Farber ready for the party of a lifetime

There are plenty of unknowns surrounding this year's final table. Will a short stack finally be able to make a comeback and make the final day? Will J.C. Tran simply coast to victory like he's done so many times in the past? Will Marc-Etienne McLaughlin bring the championship back to Canada for the second time in four years? Whatever the outcome, there's one thing that will hold true: After it's all over, Jay Farber will be hosting one of the most legendary parties of the year.

Life really is a party for the Las Vegas resident and 2013 November Niner. Farber, 28, worked his way up through the hospitality ranks, from club promoter to host, and now is working for himself and making sure that visitors to Las Vegas have some of the most memorable -- or, in some cases, impossible to remember -- trips of their lives. He knows everyone, has connections celebrities dream of and, oh, he plays a little bit of poker, too.

Farber found the game 14 years ago and played at home with friends. When they turned 18, the group headed to the local casinos and, when they turned 21, they found Vegas.

"We went to Vegas to play poker and party," he said. "I was going back and forth so much that I ran out of excuses for why I didn't live in Vegas."

Once he took the leap and moved five years ago, Farber always kept an eye on the WSOP, despite spending most of his time playing cash games. He played in some event in each of the past five years, but couldn't play in the main event since he was working full-time. Now on his own, he had the chance and has clearly made the most of it.

"I had the time and had the means [to play in the main event]," he said. "It's just a natural thing. I enjoy playing the main. It plays like a deep-stack cash game, which is something I'm very comfortable with."

The trend of cash gamers finding success in the main event is far from new. The past four champions -- Joe Cada, Jonathan Duhamel, Pius Heinz and Greg Merson -- all boasted an extensive cash game background, and the odds are good that we'll see another champ in that realm this year with most of the November Nine (David Benefield, Mark Newhouse, Marc-Etienne McLaughlin just to name a few) also falling into that category. To give Farber a further edge, his corner will be filled with a few players who have had a taste of this experience before. Last year's runner-up Jesse Sylvia and 2011 third-place finisher Ben Lamb are two of the brightest minds in the game, and among those Farber considers friends.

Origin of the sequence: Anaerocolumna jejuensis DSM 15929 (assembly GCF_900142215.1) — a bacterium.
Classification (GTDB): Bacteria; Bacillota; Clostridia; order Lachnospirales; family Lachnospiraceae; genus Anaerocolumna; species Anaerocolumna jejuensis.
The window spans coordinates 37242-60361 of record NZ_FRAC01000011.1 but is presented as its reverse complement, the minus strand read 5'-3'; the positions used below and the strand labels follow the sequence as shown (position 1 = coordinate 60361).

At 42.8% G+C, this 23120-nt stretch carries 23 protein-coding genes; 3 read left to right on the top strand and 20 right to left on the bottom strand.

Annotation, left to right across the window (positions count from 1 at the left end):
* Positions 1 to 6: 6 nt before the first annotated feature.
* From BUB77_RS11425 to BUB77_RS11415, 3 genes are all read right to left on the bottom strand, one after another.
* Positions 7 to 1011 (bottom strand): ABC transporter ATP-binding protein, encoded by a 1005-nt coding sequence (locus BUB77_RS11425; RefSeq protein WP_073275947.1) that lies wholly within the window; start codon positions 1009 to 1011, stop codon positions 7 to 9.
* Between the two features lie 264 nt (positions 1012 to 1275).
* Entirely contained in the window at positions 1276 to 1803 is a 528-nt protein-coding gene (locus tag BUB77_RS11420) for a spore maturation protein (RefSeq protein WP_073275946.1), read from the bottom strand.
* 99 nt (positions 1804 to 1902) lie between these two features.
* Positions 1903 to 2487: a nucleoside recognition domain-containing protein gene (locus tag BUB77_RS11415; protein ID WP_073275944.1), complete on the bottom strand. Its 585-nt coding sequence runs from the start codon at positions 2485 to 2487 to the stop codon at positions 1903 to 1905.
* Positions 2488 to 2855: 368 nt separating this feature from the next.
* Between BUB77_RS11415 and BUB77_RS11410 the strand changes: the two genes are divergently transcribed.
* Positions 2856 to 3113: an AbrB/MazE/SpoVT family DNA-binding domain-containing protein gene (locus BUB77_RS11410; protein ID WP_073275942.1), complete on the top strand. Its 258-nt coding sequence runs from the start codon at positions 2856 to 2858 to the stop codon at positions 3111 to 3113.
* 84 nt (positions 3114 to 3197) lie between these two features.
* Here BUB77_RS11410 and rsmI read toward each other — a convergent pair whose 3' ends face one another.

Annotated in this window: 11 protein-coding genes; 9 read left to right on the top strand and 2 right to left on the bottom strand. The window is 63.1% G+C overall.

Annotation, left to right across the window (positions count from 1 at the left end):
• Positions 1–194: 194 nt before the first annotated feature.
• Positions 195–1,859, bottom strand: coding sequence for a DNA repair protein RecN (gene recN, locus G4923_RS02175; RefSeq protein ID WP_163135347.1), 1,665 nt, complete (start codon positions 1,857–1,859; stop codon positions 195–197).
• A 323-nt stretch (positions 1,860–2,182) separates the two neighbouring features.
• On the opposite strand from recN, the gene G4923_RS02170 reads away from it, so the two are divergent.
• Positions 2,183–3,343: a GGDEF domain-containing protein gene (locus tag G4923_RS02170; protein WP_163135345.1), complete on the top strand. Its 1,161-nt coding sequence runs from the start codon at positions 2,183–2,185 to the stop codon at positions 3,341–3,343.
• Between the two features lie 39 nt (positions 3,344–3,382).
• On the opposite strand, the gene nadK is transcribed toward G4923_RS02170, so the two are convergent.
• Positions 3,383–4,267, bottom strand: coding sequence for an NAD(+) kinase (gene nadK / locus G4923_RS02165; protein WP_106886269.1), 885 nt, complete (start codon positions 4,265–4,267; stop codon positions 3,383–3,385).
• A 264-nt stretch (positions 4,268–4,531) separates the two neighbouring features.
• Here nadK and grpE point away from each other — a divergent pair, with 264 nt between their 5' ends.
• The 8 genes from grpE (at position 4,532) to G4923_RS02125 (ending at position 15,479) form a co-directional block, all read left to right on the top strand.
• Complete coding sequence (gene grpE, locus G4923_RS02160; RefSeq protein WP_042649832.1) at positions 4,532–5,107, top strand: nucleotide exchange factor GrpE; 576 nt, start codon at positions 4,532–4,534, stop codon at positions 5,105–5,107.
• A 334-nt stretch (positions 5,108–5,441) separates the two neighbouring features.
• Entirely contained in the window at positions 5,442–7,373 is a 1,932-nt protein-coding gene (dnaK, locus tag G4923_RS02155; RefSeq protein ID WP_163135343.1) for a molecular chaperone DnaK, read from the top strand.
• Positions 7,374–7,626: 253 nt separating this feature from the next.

"Ben and Jesse Sylvia have been a lot of help to me," Farber said. "They've been at the final table and we've definitely talked about their experience and how things played out for them, as well as what they thought they did wrong and how I could avoid those mistakes."

Chance Kornuth, Michael Mizrachi and Vanessa Selbst were also on Farber's Day 7 rail as he made his way to the final table. As crazy as it sounds, his biggest challenge might be to figure out which advice to take from which superstar.

Thus far, Farber's preparation has included a few small tournaments around Vegas, final table simulations with friends, extensive online video analysis and a whole lot of relaxation. He traveled to WSOP Europe to stay fresh, but when he returns to the U.S., he'll continue to live life day-by-day and enjoy being part of this elite group.

Farber was one of the few players who had a roller coaster ride on Day 7, despite him being self-proclaimed "card dead." He entered the final day in Vegas eighth in chips and was one card away from being the overwhelming chip leader, but Mark Newhouse's unorthodox play stood in his way. Newhouse three-bet all-in, after a Sylvain Loosli open and a Farber call, with A-2 and was well behind as Farber called with 9-9. The river gave Newhouse an ace-high straight, and Farber's stack sunk toward the bottom of the 20-something players who remained.

A few orbits later, Farber hit a river flush of his own to double and survive, then pounced on key spots against Newhouse and others to return to an above-average stack. The hand that sealed his spot in the November Nine came against J.C. Tran on the final table bubble and was one he's replayed in his head a number of times. Tran raised from under the gun, and both Farber and Carlos Mortensen called. The flop Q-10-7 enticed a Tran continuation bet and a call from both Farber and Mortensen. Tran bet again after an 8 on the turn, Farber called and Mortensen folded. With more than 14 million in chips in the pot, the dealer placed a 6 on the river and Tran slowed down with a check. Holding Q-J and a stack of only 11 million in chips, Farber checked and exhaled as his hand held.

"It was a huge pot," he said. "There could've been a really, really, really big decision for me, but luckily he checked the river. … Anything he bets there is a really big decision. No matter if he shoves all-in or value bets 3 million. It's a big portion of my chips relative to what's on the table and given the huge pay jump, I can finally find a fold there, but I'm just glad I didn't have to make that decision."

A few hands later, Mortensen became the most devastated bubble boy of the year. Farber has been all smiles since then.

"This whole opportunity, this whole thing is surreal and amazing," Farber said. "There are definitely a lot of doors that have opened since I made the final table."

For someone who prides himself on living in the moment, this is a fleeting dream turned reality. He'll have Vegas' support in November, with a rail to remember and, if he's able to win, a party nobody will want to forget.